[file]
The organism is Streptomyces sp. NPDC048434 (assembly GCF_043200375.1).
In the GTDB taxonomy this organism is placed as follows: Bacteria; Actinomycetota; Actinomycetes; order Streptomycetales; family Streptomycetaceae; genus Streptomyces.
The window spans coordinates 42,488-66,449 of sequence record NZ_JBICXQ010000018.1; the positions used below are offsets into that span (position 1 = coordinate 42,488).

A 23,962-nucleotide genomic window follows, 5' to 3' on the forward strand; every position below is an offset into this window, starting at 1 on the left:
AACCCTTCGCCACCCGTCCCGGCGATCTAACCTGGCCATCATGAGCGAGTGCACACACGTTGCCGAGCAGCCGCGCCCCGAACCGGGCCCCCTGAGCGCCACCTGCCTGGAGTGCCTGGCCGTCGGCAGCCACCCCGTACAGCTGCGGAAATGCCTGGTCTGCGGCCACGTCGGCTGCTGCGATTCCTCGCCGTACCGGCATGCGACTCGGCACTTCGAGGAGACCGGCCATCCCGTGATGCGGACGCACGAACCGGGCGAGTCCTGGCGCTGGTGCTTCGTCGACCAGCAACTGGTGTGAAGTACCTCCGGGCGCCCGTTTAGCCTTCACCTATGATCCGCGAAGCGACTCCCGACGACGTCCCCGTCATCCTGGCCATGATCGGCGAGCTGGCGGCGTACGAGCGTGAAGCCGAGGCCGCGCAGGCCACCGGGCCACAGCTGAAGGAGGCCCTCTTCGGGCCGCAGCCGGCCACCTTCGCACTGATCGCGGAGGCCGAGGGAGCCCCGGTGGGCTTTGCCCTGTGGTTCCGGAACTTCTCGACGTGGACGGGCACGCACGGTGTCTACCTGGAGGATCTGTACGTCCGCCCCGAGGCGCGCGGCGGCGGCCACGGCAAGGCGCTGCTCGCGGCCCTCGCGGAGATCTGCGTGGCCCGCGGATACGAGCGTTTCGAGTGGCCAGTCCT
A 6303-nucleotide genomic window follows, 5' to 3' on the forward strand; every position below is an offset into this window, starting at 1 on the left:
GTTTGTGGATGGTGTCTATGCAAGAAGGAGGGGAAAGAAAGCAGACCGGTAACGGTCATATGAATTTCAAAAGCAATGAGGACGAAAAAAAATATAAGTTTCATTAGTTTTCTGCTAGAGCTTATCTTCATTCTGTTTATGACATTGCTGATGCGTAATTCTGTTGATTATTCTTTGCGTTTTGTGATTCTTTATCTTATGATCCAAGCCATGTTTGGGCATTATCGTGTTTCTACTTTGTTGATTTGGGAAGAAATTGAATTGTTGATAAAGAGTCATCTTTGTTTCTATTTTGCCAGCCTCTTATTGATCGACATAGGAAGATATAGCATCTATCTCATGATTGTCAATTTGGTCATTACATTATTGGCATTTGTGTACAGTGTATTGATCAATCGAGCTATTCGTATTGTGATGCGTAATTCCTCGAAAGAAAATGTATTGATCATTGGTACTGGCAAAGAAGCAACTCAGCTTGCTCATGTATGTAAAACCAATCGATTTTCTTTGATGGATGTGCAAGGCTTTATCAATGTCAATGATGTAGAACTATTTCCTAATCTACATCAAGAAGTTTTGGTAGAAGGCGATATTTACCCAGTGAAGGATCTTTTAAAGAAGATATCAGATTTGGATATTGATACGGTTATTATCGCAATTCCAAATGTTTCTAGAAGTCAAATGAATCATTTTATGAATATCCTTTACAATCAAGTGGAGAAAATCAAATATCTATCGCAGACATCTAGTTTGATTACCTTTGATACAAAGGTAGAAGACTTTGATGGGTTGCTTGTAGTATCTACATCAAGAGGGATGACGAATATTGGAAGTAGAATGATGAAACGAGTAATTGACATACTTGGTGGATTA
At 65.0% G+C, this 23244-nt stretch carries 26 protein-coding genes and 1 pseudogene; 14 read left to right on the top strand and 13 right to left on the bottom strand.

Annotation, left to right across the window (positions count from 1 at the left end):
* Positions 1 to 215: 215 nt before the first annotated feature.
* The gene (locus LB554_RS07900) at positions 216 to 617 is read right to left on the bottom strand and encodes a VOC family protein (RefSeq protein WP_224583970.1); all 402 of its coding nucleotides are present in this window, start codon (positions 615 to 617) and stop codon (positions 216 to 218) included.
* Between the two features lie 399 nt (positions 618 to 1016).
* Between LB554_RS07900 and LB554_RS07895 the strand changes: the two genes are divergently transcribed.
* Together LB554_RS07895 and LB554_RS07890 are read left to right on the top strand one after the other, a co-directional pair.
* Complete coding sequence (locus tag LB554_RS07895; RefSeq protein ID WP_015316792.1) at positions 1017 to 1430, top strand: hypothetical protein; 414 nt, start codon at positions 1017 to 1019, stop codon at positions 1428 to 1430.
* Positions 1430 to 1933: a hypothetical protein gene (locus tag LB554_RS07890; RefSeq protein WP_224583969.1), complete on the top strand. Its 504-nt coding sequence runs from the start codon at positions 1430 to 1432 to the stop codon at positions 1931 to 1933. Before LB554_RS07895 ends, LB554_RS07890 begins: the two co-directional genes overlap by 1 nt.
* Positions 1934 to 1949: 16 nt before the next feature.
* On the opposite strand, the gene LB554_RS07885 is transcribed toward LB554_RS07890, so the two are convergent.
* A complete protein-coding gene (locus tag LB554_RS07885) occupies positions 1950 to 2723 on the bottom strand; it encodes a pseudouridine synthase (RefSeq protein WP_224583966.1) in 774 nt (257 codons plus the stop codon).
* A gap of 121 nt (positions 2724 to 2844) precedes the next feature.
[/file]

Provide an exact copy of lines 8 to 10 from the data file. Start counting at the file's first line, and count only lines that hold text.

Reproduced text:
At 65.0% G+C, this 23244-nt stretch carries 26 protein-coding genes and 1 pseudogene; 14 read left to right on the top strand and 13 right to left on the bottom strand.

Annotation, left to right across the window (positions count from 1 at the left end):
* Positions 1 to 215: 215 nt before the first annotated feature.